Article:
A Great Big World at Great Bay
Late Night Snacks
You may have seen them flying around at dusk or even throughout the night, zipping back and forth through the air, without making a sound. Bats are extraordinary creatures that are unique in their own way. Unfortunately a fungus, known to cause White Nose Syndrome among bats, is severely damaging populations of bats around the country. Before the epidemic, on any given night you would have seen hundreds of bats; today, you can count them on one hand. For three nights we eagerly waited to see if we could capture one of the most threatened species of bats here in New Hampshire, the Northern Long-Eared bat. Sitting in the dark, we would check the nets every ten minutes, searching the nets inch by inch. We caught several Big Brown Bats, which were all the size of an open hand, showing their sharp, elegant array of teeth and their vocal range of pattern clicks.
The data collected helps researchers, and the Great Bay Refuge, to understand where the bats are located, as well as the degree to which White Nose Syndrome is affecting individual bats. Although, we did not catch our target species, there is still hope, as later this summer researchers will try again to capture, band, and discover if the Northern Long-Eared Bat is really gone.
Mapping the Invasive Trail
Invasive species are everywhere, in our backyards, forests, lakes and streams. Much of the areas that we protect are covered in invasive species! And it is no different at Great Bay. In an effort to put the spotlight on these species, we set out to map the location and percent coverage of invasive plants within the more than 1,000 acres at Great Bay National Wildlife Refuge. Armed with an Arcpad GPS system, an antennae, and a booklet of the species we were to look for, we set off grid by grid to highlight the most “infected” areas. It wasn’t long until we realized that 1,000 plus acres is a lot….Yet for the short amount of time I helped we discovered heaps of Autumn Olive, Barberry, Buckthorn, Honeysuckle, Bittersweet and many more invasive species stretching throughout the refuge. From the data collected we created a map using ArcGIS to show the degree of invasiveness in each plot. Although, there are still 1900 or so grids lef to survey, the fight against invasive species has started!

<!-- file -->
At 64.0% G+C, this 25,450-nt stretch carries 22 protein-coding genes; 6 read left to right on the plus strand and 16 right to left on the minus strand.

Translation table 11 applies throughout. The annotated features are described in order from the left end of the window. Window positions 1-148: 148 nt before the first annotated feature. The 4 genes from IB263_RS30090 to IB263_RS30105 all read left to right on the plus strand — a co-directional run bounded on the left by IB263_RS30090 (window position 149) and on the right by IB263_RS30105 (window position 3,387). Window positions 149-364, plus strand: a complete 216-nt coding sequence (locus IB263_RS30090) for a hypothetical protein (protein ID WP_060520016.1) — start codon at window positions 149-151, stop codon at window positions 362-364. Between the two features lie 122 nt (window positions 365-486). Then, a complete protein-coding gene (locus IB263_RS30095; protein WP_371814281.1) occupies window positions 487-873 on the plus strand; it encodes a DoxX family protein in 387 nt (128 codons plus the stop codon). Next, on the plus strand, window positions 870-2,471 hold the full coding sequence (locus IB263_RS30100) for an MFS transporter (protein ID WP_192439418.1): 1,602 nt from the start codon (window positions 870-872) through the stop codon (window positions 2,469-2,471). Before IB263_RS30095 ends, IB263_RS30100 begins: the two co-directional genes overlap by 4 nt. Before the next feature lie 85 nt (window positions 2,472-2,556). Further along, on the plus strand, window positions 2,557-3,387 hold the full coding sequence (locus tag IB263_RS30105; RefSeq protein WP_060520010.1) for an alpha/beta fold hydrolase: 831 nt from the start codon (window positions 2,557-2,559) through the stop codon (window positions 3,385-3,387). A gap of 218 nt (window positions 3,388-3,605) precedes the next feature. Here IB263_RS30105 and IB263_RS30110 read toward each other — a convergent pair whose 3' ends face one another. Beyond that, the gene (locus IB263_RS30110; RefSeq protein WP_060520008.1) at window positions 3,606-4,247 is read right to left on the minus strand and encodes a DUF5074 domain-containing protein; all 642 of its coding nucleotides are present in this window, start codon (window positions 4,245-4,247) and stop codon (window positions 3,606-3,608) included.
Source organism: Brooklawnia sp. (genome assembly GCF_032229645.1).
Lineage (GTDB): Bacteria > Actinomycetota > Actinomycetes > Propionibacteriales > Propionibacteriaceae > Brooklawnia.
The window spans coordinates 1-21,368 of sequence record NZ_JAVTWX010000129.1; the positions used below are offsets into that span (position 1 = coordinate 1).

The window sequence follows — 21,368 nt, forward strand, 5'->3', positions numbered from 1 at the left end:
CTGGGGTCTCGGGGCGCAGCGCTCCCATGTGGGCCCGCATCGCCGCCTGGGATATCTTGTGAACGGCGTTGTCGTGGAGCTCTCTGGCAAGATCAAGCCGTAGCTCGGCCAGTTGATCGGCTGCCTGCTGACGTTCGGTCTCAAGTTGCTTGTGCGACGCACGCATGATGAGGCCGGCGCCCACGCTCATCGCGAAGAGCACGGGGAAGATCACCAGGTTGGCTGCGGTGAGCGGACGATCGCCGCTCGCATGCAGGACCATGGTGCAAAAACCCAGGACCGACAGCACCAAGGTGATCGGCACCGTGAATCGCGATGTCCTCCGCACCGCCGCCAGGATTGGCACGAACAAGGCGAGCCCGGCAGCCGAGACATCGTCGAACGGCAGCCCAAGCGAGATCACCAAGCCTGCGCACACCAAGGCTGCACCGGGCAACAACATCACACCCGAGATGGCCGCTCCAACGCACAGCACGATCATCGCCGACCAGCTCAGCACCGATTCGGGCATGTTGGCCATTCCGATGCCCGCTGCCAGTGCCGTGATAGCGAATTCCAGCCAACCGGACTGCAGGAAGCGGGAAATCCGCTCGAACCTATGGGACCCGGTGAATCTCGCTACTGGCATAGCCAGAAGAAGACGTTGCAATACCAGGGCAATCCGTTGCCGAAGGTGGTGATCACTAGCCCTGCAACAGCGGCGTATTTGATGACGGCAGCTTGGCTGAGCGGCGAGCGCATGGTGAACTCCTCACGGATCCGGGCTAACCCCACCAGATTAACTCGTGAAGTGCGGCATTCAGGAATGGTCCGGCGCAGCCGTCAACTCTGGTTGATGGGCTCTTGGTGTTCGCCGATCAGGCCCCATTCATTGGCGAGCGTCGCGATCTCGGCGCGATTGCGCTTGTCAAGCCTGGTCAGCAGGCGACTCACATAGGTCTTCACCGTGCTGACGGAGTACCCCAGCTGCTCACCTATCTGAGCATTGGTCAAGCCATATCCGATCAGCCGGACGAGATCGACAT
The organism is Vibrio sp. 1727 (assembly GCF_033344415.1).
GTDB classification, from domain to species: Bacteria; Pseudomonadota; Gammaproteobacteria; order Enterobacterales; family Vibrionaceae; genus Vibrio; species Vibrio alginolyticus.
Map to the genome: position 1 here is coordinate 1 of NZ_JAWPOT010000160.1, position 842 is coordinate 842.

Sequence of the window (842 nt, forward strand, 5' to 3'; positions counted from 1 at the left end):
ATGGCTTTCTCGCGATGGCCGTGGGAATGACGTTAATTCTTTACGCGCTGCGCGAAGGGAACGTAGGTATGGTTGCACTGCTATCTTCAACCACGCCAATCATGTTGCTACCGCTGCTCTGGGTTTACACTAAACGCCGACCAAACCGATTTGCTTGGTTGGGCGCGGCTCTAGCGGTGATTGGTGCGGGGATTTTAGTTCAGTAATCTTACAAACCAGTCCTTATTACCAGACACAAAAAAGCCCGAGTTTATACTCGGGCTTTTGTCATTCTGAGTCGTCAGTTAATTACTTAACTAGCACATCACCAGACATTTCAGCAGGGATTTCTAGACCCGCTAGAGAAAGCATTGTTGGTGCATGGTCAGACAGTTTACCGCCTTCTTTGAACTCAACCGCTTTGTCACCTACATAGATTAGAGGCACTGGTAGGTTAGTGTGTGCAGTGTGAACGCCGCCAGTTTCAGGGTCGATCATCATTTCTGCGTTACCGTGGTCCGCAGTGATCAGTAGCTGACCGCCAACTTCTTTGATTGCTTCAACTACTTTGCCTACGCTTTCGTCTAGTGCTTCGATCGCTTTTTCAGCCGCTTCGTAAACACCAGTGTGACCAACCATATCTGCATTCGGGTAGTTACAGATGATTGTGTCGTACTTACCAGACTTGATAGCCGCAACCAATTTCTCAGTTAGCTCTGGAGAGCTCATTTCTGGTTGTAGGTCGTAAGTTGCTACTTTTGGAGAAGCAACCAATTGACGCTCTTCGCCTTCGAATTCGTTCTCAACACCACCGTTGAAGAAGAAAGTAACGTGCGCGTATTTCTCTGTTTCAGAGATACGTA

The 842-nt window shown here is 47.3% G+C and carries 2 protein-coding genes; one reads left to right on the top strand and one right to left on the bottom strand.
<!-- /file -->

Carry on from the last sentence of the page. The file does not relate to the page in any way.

Where is the PEP in Pepperweed Pulling?
Pepperweed is an invasive plant that grows in open sunny patches along roads, in sand dunes, as well as around salt marshes. Although not a problem in New Hampshire, a few steps into Massachusetts, along Plum Island, this weed stretches across the marshes in full force. Affecting the growth of the native Marsh Elder, Pepperweed is a big problem that, if not treated urgently, will cause a lot of damage by altering the saltmarsh habitats. As an example, Marsh Elder creates a scrub brush habitat that is preferred by the Eastern Cottontail as well as the threatened and rare New England Cottontail. When Pepperweed invades it creates an environment ill-suited for many animals including the rare cottontail. Fitted with high waist rubber boots I walked miles of salt marsh, coupled with hours upon hours of pulling each plant and rosette of Pepperweed I could see. For a week, I picked at different spots, seeing the trash bags of Pepperweed increasingly growing. On a Friday afternoon exhausted after a hard day, and week, of pulling, we reached the end of all the Pepperweed. There is a sense of pride knowing that an area once covered in plants that can reach up to 8 feet tall is now covered by native grasses and plants.
An Extraordinary Duo